We can't wait to tell you the story of another bright star of ESN Kyiv community – Olesia Deineka. Olesia studies Journalism at the Taras Shevchenko National University of Kyiv and has been a member of ESN Kyiv since its very beginning. With such rich experience in volunteering, Olesia definitely has something to tell you!
Q: Everyone here has a very special story of getting into ESN Kyiv, and we are very excited to hear yours!
A: Actually I do have this special story. Exactly a year ago I was at the party with a friend of mine from the Shevchenko University who said the call for Student Parliament members was open. We agreed to both apply to the Education Department, and that’s what we did. Before becoming an actual member, I had to meet the head of the department to discuss all the details. However, I arrived an hour earlier and met Tanya Fedorchuk, the president of the ESN team. So she told me about the organization, and I’ve made a decision to join it instead. I haven’t regretted it yet!
Q: You are a member of the Communication Department. Why did you choose to join it?
A: I wanted to try working with social media, and practice writing posts in English, as I major in Journalism. I enjoy being where I am right now, however, I am an open person and I also might try my hand in other departments. I previously had some experience in event organization for ESN last year when the departments were not quite formed. I have to say I probably would enjoy working in any department in ESN Kyiv because there are aspiring and interesting people in every department of our organization!
Q: What are your expectations vs reality of volunteering in ESN Kyiv?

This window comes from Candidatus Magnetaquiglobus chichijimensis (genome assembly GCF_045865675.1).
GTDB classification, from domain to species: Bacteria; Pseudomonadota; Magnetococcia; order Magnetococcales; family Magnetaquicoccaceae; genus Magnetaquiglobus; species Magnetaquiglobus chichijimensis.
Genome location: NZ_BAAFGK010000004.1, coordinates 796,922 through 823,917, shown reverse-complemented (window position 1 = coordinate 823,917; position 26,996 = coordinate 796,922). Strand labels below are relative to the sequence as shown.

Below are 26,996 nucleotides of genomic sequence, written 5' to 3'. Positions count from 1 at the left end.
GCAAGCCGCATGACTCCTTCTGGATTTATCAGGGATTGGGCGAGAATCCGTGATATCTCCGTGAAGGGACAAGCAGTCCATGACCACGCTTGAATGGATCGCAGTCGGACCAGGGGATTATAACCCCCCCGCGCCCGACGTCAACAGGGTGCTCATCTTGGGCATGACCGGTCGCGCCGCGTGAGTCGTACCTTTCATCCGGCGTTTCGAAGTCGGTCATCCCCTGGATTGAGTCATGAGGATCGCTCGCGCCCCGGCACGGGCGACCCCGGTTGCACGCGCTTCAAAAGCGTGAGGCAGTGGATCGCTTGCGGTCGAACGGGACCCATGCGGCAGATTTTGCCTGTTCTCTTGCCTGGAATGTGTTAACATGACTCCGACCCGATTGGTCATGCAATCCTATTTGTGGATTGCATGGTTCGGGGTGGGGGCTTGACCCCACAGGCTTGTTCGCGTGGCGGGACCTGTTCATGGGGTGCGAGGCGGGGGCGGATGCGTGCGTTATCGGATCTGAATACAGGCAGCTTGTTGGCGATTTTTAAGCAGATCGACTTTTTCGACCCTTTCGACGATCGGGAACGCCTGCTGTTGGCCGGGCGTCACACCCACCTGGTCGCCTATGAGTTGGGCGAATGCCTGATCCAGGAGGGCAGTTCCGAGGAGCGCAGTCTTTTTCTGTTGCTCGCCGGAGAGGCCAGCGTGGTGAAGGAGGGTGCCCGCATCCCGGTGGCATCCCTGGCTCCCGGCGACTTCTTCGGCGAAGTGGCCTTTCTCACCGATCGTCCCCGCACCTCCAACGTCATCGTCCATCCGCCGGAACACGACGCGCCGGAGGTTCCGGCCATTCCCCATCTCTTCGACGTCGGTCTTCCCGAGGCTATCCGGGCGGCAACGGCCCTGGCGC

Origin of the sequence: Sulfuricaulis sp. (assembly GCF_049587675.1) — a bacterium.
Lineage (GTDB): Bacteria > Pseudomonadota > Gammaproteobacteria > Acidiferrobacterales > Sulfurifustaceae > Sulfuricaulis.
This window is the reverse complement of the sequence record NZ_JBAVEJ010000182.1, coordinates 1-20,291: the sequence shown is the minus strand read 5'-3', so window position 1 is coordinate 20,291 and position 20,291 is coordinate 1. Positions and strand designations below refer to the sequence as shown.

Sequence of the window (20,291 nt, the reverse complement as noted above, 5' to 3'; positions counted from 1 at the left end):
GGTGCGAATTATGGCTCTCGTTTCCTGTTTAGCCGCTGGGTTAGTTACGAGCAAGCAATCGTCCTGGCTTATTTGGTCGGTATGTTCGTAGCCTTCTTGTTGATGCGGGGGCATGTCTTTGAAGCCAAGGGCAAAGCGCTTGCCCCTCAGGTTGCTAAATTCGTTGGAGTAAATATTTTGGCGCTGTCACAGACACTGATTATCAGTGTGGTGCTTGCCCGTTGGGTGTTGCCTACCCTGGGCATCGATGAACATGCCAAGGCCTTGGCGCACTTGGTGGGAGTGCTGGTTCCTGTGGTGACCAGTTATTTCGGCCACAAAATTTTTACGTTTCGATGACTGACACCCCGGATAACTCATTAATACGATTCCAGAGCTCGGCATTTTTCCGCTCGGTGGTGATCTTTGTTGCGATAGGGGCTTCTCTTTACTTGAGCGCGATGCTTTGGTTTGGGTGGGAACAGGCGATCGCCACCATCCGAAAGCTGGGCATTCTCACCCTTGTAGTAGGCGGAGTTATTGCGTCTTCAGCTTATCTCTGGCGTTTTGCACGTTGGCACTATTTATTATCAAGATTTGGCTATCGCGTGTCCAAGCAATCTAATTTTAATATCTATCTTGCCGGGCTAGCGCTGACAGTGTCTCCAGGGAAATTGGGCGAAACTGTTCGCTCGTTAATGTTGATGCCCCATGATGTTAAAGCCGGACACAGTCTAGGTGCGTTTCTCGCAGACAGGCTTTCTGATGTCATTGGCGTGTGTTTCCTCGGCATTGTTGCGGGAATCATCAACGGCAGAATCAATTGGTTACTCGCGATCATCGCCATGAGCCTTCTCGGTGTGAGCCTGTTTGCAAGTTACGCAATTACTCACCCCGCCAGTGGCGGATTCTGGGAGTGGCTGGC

A: I wouldn’t say I initially had expectations. I joined ESN Kyiv because it seemed like an interesting concept of an organization, and I still think it is true. It’s our team that makes it amazing!
Q: How would you describe ESN Kyiv's spirit?
A: International, global, but local at the same time, educational, useful, and fun. I also have to emphasize that ESN Kyiv has an incredibly supportive and friendly community. I have noticed that people in our organization are always willing to help each other, whether it is about sharing interesting events to visit, or offering a hand in professional or personal life.
Q: Do you feel like you've changed since you’ve become a volunteer? How?
A: We all change to some extent as time passes. I guess I improved my teamwork and team-building skills because volunteering in ESN Kyiv allows me to communicate with people from various regions of Ukraine whose life experiences differ from mine. Moreover, I learned to accept failures, take responsibility for my actions and move on after any downsides. I guess I became more empathetic and understanding.
Q: What is your favorite aspect of being a volunteer?
A: People! Meeting aspiring students from all over Ukraine and Europe and, consequently, gaining new perspectives on life, education, and the world! I want to help newcomers because I’ve been an exchange student myself and I know how hard is it to be in a foreign country. I hope, my work in ESN Kyiv would make the stay for European students in Ukraine better.
Q: You’ve mentioned that you were an exchange student yourself. What program have you taken part in? What is the most struggling part of being an international student from your experience?
A: I have participated in the FLEX (Future Leaders Exchange) program in the United States during my last year of high school. I spent an academic year in a small town in New Jersey, living with an American family and attending a local high school. The hardest part was probably to get used to American mentality and lifestyle in general. For example, when I have just come to the States, I couldn’t understand why people are smiling most of the time. We don’t do that much in Ukraine. The majority of Americans eat fatty dishes on a daily basis, and I don’t like fast food. These were little things, which added up to the global picture. However, thanks to the help of my American friends and host family, I learned how to accept differences and make them work for me. I learned that it is essential to form strong bonds with people, they will help you to withstand any difficulties. So my advice would be to make friends, talk to groupmates, get acquainted with other exchange students and your exchange will 100% be enjoyable!
Interviewer: Anastasiia Mykytenko
Photos: Olesia Deineka's personal archive, ESN Kyiv